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Math Help - Elliptical motion, related rates

  1. #1
    Junior Member Tclack's Avatar
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    Elliptical motion, related rates

    1. The problem statement, all variables and given/known data

    A satellite is in an orbit around earth. The distance from the center of the earth is described by

    r= 4995/(1+.12cos@) R earth= 3960 mi

    find the rate at which the altitude is changing at the instant where @=120 degrees. d@/dt= 2.7 degrees/min

    2. Notes
    altitude equals r - (R earth)

    "@" describes the angle the satellite forms with the Perigee of earth (the closest point)

    3. The attempt at a solution

    a = r - (R earth) = 4995/(1+cos@) - 3960

    da/dt= [-4995(-sin@)d@/dt]/(1+cos@)^2

    by plugging in the values I get: ~ 46,700 mi/min

    The answer from back of book is 27.7 mi/min


    I do find it a mystery that the R earth is not used, that may be a key to solving it. Help!
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  2. #2
    Eater of Worlds
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    r=\frac{4995}{1+\frac{3}{25}cos{\theta}}

    \frac{dr}{dt}=\frac{374625sin{\theta}}{(3cos{\thet  a}+25)^{2}}\cdot\frac{d{\theta}}{dt}

    I am using radians, so be careful with the 2.7. That is \frac{3\pi}{200} rad.

    So, we get:

    \frac{dr}{dt}=\frac{374625sin{\frac{2\pi}{3}}}{(3c  os{\frac{2\pi}{3}}+25)^{2}}\cdot\frac{3\pi}{200}=\  frac{44955\sqrt{3}{\pi}}{8836}\approx 27.6843 \;\ \frac{mi}{min}

    The reason the R is not used is because the given equation has it incorporated and already gives the distance from the CENTER of the Earth.
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  3. #3
    MHF Contributor
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    Quote Originally Posted by Tclack View Post
    1. The problem statement, all variables and given/known data

    A satellite is in an orbit around earth. The distance from the center of the earth is described by

    r= 4995/(1+.12cos@) R earth= 3960 mi

    find the rate at which the altitude is changing at the instant where @=120 degrees. d@/dt= 2.7 degrees/min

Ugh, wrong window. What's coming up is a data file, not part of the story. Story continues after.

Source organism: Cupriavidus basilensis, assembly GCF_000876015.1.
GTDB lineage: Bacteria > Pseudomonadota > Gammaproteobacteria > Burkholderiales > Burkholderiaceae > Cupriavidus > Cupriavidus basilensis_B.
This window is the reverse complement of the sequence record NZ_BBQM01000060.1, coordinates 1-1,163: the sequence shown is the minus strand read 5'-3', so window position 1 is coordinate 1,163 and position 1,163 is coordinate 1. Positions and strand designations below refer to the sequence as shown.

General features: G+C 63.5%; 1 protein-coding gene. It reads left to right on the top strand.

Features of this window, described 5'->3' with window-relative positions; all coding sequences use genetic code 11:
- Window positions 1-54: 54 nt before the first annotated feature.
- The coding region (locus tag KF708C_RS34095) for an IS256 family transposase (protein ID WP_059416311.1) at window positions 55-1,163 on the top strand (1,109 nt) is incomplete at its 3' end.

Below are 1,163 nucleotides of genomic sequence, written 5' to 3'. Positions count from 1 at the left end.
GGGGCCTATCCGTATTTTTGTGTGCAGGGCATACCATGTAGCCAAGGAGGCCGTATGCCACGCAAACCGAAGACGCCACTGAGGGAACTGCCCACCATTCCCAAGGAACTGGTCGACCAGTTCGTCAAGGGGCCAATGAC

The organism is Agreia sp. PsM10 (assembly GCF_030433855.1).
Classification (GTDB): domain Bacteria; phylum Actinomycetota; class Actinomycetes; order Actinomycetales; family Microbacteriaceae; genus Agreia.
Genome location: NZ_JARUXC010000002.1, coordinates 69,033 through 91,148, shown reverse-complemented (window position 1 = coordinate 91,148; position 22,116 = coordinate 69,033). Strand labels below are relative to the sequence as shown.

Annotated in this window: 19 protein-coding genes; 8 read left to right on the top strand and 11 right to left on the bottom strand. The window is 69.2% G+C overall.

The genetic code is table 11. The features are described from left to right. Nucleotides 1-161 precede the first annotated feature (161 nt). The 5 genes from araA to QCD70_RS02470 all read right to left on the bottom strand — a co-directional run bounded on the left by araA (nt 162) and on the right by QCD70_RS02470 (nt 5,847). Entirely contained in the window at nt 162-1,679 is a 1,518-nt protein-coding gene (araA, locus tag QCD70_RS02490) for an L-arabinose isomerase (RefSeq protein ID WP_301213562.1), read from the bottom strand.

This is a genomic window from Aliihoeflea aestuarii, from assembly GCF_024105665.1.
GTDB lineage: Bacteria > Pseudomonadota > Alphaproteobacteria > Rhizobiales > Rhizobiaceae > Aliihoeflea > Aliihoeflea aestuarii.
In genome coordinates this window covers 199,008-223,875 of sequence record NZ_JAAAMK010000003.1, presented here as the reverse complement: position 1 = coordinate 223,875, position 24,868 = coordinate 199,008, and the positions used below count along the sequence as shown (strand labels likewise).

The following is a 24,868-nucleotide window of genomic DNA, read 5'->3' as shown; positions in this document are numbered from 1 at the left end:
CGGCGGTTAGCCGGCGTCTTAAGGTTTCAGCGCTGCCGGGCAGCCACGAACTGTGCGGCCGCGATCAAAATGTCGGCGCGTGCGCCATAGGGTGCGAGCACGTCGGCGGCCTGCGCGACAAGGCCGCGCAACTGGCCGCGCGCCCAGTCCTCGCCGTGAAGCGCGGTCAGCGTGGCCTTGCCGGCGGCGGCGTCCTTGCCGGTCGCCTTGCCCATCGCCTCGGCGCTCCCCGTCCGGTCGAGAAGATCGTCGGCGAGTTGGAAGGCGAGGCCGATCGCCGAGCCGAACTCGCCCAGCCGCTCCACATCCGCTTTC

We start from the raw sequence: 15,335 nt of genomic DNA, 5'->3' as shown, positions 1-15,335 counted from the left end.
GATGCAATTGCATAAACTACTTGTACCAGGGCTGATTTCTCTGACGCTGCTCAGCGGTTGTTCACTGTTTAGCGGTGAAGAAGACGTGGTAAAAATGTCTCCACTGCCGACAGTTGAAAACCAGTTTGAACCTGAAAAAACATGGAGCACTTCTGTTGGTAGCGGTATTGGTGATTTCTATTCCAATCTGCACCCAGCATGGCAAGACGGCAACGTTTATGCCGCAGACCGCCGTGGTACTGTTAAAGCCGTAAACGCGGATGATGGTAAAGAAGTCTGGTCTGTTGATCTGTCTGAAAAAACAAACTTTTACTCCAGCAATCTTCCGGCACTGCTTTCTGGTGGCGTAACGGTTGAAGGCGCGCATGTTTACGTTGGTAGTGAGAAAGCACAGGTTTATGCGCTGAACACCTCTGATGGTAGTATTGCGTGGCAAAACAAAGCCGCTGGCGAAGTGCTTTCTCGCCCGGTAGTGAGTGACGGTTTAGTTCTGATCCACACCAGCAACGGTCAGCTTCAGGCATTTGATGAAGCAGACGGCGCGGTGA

2. Notes
    altitude equals r - (R earth)

    "@" describes the angle the satellite forms with the Perigee of earth (the closest point)

    3. The attempt at a solution

    a = r - (R earth) = 4995/(1+cos@) - 3960

    da/dt= [-4995(-sin@)d@/dt]/(1+cos@)^2

    by plugging in the values I get: ~ 46,700 mi/min

    The answer from back of book is 27.7 mi/min


    I do find it a mystery that the R earth is not used, that may be a key to solving it. Help!
    1. you need to use radians ...

    120^{\circ} = \frac{2\pi}{3} radians

    2.7^{\circ}/min = \frac{3\pi}{200} \, rad/min

    2. your derivative w/r to time has an error ...

    r = 4995(1+0.12\cos{\theta})^{-1}

    \frac{dr}{dt} = -4995(1+.12\cos{\theta})^{-2} (-.12\sin{\theta}) \cdot \frac{d\theta}{dt}<br />

    \frac{dr}{dt} = \frac{599.4\sin{\theta}}{(1+.12\cos{\theta})^2} \cdot \frac{d\theta}{dt}<br />

    recalculate.
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  4. #4
    Junior Member Tclack's Avatar
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    Why Radians?

    OK, I see I took the derivative wrong. But why does it only work in radians?
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  5. #5
    Flow Master
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    Quote Originally Posted by Tclack View Post
    OK, I see I took the derivative wrong. But why does it only work in radians?
    The standard derivatives of the trig functions are obtained using radian measure. eg. \frac{d}{d \theta} \sin \theta = \cos \theta is only true when \theta is measured in radians.
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